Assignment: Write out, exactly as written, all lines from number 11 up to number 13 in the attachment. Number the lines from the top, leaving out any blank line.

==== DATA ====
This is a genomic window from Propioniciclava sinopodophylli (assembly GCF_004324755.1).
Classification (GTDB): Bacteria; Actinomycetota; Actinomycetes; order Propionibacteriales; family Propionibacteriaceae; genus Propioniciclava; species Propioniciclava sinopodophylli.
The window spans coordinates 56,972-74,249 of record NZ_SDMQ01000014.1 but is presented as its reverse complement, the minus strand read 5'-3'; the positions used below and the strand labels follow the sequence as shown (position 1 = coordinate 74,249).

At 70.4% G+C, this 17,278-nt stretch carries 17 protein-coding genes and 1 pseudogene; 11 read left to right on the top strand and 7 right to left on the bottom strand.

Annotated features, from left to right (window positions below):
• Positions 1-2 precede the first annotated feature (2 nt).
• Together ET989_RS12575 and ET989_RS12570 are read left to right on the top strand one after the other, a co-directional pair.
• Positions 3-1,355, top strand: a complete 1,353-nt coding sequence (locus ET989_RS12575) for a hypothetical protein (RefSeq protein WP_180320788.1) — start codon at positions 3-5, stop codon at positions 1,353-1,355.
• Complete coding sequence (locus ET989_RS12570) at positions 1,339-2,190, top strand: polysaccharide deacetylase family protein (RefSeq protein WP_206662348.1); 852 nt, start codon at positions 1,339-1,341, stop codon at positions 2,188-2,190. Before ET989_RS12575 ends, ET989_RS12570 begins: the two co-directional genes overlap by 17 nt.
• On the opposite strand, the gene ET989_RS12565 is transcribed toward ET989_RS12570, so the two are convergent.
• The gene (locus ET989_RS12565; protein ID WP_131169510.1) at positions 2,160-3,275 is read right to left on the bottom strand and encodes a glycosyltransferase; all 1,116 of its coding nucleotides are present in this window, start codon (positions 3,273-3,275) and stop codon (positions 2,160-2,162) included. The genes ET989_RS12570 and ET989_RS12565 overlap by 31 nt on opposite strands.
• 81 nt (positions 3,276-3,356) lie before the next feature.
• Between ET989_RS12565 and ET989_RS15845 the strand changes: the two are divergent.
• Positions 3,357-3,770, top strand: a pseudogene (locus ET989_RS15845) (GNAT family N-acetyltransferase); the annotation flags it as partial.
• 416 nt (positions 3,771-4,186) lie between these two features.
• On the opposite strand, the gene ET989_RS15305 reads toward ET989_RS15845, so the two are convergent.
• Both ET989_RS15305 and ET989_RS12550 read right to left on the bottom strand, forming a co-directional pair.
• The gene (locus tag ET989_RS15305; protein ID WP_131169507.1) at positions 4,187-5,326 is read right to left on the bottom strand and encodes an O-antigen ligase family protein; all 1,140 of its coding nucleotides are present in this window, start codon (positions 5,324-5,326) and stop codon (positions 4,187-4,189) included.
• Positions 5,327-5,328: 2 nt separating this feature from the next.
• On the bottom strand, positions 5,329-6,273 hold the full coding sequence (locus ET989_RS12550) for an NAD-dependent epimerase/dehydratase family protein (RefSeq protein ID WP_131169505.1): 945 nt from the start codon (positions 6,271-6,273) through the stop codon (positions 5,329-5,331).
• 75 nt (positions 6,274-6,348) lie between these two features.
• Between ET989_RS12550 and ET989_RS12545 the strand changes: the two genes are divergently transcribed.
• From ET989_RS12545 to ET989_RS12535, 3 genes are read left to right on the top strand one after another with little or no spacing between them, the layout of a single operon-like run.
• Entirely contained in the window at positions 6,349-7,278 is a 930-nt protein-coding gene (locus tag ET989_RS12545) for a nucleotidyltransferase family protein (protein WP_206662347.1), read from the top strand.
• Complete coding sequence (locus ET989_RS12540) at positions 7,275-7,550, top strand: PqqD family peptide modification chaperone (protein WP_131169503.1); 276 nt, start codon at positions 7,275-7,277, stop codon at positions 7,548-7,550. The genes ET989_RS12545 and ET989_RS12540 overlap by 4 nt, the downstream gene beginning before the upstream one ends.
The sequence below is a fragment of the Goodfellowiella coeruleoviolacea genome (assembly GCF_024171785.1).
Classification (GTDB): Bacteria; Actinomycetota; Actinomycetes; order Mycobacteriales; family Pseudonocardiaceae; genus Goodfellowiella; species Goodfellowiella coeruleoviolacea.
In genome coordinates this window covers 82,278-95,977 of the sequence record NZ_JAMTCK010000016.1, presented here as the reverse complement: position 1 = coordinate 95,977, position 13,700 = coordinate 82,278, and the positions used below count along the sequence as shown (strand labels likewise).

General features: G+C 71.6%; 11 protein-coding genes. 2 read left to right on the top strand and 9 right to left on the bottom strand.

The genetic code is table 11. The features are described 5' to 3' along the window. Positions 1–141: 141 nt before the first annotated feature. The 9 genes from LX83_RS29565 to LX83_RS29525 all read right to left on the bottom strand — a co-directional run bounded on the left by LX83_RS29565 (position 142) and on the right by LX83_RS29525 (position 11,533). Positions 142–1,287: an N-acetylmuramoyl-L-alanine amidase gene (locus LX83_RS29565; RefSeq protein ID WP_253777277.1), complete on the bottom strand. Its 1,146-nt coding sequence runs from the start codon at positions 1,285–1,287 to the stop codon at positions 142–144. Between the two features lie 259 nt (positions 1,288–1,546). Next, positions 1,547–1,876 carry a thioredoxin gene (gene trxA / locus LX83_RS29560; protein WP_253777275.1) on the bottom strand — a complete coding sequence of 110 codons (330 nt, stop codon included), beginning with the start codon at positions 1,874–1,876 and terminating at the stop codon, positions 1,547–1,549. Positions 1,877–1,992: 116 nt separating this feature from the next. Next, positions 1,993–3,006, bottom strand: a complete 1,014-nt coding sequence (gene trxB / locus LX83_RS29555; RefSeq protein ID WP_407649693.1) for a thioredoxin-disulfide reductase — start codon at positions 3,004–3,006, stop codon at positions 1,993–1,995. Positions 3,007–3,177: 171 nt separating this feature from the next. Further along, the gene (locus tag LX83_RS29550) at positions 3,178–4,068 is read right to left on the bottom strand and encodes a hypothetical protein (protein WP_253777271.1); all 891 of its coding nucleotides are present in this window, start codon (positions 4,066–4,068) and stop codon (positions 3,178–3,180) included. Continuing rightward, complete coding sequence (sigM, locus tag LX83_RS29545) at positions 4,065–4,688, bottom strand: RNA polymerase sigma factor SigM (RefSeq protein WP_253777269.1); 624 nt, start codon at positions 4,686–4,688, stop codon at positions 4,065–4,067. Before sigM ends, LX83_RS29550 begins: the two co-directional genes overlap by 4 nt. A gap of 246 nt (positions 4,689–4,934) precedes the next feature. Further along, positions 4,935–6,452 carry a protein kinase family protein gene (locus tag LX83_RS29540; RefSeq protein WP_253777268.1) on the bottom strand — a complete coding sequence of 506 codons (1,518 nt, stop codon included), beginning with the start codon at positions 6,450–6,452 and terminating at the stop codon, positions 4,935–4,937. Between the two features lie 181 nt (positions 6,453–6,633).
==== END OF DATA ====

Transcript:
• The gene (locus ET989_RS12565; protein ID WP_131169510.1) at positions 2,160-3,275 is read right to left on the bottom strand and encodes a glycosyltransferase; all 1,116 of its coding nucleotides are present in this window, start codon (positions 3,273-3,275) and stop codon (positions 2,160-2,162) included. The genes ET989_RS12570 and ET989_RS12565 overlap by 31 nt on opposite strands.
• 81 nt (positions 3,276-3,356) lie before the next feature.
• Between ET989_RS12565 and ET989_RS15845 the strand changes: the two are divergent.